Saul Bellow, “Man Underground,” review of Invisible Man from Commentary, June 1952

PANEL 5
W 6/12: Norman Mailer, “The White Negro” (1957)

Roger Miller, “King of the Road” (1964)



WIKI QUESTIONS: Group 3

WIKI COMMENTS: Group 1
Th 6/13: John Cheever, “The Cure” (1952), “O Youth and Beauty!” (1953), and “The Worm in the Apple”

(1958) (ER)



WIKI QUESTIONS: Group 2

WIKI COMMENTS: Group 4
F 6/14: Douglas T. Miller and Marion Nowak, “The Paving of America” (ER)

William H. Whyte, “Introduction” from The Organization Man (ER)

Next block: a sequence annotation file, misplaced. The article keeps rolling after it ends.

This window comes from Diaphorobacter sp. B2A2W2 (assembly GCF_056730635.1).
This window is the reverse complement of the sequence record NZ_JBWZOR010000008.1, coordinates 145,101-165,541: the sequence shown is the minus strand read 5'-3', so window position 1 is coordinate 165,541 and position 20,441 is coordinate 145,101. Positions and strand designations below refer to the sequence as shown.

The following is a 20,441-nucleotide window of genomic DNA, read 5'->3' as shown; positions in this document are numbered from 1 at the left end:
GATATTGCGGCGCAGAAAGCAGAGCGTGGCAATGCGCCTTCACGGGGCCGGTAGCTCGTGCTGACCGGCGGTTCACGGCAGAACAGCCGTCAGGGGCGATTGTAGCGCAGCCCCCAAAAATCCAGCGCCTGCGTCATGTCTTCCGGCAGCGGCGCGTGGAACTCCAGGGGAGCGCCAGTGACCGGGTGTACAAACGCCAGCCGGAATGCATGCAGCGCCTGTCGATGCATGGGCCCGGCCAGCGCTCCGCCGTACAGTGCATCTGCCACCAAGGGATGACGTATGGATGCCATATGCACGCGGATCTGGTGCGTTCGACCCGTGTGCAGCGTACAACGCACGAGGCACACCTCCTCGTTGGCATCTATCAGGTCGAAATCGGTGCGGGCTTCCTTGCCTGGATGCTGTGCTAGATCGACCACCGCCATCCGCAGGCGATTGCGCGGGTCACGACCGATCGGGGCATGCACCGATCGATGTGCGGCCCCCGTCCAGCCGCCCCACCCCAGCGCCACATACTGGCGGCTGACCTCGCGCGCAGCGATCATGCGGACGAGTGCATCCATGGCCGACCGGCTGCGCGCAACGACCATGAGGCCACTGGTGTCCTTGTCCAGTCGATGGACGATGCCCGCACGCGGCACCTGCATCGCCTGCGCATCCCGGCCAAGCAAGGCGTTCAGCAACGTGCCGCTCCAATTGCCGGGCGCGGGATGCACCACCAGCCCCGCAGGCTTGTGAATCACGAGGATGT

Film: The Man in the Gray Flannel Suit (1956)

PANEL 6
Week 6: Paranoia and the Postmodern Turn

M 6/17: Thomas Pynchon, The Crying of Lot 49 (1966), Chapter 1-3 (page 1-63)

WIKI QUESTIONS: Group 6

WIKI COMMENTS: Group 5
T 6/18: Thomas Pynchon, The Crying of Lot 49, Chapter 4-5 (page 64-119)
W 6/19: Thomas Pynchon, The Crying of Lot 49, Chapter 6 (page 120-152)

Jean Baudrillard, “Simulacra and Simulations” from Selected Writings (1998)



WIKI QUESTIONS: Group 4

WIKI COMMENTS: Group 2
Th 6/20: Film: Doctor Strangelove, or, How I Learned to Stop Worrying and Love the Bomb (1963)
F 6/21: NO CLASS: FINAL RESEARCH PAPERS DUE BY 9:30 AM on ELearning